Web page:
Four northern foster carers have banded together to give four siblings a Christmas homecoming to remember.

Between them, specialist reunification foster carers Danielle, Deb, Lydia and Tania cared for two brothers and two sisters when they were placed in family-based care.

The households worked closely to strengthen the sibling bond and ensure they saw each other at least weekly.

All aged under four, the brothers and sisters are now living together after recently being reunified with family interstate, just in time for Christmas.

For the dedicated Centacare foster carers, knowing that the children are once more under the same roof is the best gift of all.

Danielle of Craigmore, cared for the youngest sibling, a boy, aged one.

“It’s a bit bitter sweet, but it was lovely to see him back with his siblings and family - that’s just the best outcome, so I can’t really ask for anything more at Christmas,’’ she said.

“As much as it’s upsetting for my family for him to go, that’s what we’re in this for – to see them go home or be with their brothers and sisters.’’

Deb has been fostering for seven years and cared for the boy’s older sister, aged two.

“We were all hoping they would be reunified before Christmas,’’ she said.

“As foster carers, we are here to play a part. While we have them, we love and care for them, and then we are happy that they move on, either to their parents or extended family.

“This was extra special though because they are all together.”

The majority of Centacare’s current foster care referrals are for sibling groups of two to four children.

Promoting Centacare’s “village” concept of foster care, the carers, who all live within suburbs of  one another, ensured the siblings’ maintained regular contact through Friday play dates.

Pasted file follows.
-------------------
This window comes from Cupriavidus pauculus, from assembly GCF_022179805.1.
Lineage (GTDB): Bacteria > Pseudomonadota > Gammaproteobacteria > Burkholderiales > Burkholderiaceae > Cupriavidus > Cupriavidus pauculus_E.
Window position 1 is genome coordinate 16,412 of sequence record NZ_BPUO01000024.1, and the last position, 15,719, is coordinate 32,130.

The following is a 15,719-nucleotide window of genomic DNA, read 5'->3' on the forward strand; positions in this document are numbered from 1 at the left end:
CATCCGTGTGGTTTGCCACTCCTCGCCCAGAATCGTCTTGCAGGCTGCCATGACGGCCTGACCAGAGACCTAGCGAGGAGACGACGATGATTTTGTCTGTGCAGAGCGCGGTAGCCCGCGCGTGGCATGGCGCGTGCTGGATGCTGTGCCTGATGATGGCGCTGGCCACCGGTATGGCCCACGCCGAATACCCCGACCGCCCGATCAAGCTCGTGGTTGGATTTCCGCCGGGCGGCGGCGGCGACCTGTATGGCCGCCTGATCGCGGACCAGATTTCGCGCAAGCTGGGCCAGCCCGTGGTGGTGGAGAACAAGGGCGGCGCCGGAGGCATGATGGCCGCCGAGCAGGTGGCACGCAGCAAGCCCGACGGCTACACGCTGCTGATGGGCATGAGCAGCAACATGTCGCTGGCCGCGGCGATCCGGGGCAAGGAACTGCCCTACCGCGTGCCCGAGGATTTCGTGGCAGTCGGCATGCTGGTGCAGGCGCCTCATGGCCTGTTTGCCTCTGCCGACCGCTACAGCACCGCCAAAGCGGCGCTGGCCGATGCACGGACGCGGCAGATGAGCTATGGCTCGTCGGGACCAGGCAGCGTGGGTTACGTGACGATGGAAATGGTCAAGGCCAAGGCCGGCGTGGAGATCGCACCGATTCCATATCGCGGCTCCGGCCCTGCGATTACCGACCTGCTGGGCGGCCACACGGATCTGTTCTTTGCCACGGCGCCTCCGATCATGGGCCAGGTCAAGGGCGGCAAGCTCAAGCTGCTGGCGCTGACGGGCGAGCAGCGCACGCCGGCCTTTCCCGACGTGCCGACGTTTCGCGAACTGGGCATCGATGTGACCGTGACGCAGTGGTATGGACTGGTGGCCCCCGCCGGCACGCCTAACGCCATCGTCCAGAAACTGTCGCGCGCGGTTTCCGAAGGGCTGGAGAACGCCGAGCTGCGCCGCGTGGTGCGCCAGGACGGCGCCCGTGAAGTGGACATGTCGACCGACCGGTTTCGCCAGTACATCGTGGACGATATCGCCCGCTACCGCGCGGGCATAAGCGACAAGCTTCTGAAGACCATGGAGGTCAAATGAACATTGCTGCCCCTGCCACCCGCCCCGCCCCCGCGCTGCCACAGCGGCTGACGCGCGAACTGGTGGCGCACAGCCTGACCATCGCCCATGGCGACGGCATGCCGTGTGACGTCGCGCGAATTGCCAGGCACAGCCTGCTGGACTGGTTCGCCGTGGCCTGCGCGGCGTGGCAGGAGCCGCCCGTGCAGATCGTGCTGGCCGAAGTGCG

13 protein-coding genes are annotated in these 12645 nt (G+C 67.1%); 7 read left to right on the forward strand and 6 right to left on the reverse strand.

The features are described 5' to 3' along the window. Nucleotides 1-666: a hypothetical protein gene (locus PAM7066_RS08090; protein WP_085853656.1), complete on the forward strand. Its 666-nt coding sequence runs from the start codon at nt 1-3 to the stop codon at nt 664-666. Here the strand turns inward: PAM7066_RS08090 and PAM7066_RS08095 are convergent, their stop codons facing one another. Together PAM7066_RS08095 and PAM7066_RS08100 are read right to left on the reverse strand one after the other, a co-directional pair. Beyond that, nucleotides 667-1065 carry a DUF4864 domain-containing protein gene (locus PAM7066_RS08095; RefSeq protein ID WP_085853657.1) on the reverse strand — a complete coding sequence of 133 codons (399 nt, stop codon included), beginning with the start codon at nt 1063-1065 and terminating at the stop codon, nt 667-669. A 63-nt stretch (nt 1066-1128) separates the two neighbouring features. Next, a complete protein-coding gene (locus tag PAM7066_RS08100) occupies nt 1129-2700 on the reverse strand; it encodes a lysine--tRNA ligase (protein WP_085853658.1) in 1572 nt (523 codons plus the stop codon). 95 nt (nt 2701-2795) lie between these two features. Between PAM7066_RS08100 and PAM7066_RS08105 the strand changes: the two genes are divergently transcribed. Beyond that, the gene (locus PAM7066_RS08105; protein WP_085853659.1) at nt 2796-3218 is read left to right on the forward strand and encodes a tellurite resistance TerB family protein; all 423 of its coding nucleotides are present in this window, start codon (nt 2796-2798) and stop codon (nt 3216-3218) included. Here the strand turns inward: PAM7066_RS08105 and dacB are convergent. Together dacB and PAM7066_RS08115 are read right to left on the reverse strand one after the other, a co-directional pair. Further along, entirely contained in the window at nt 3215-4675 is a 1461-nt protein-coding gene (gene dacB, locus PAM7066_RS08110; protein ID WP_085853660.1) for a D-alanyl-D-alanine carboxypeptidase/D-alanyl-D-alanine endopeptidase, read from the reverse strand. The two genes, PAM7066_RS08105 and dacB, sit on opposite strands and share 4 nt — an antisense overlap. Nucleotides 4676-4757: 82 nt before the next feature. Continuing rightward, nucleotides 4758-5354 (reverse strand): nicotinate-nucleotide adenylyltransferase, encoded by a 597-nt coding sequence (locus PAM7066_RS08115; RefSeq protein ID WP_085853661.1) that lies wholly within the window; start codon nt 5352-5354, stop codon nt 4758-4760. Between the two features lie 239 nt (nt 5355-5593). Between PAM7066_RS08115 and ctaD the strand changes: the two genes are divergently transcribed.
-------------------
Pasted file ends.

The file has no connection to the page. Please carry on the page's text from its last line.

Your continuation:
The village approach aims to match carers who are related, close friends or live nearby, to ensure children keep in touch.

“Everything we do in the reunification space works towards getting children home. That’s what the carers want too, it’s their passion and the reason they are in this role,’’ said Amalie Mannik, Manager, Centacare Foster Care.

“It’s quite exciting when that happens at this time of year because you know they are going to  spend that special day with the people they should be with if it’s safe to do so.’’

Department for Child Protection Acting Chief Executive Fiona Ward said keeping siblings together, wherever safe and possible, was an important part of children and young people  developing a sense of identity and feeling connected.

“We know not all carers are in a position to care for three or four children, so this is a great example where the individual carers have come together to ensure the siblings continue to have that special connection and bond with each other,” said Fiona.

“We would encourage any families, extended families, or friendship groups, to consider whether they might be able to take on the care of a sibling group and keep those children together.

“There are currently a number of sibling groups living in non-family based care who would benefit from being in a family-based environment.”

For more information about becoming a foster carer, please call 1300 2 FOSTER (367 837) or visit foster https://fostercare.sa.gov.au/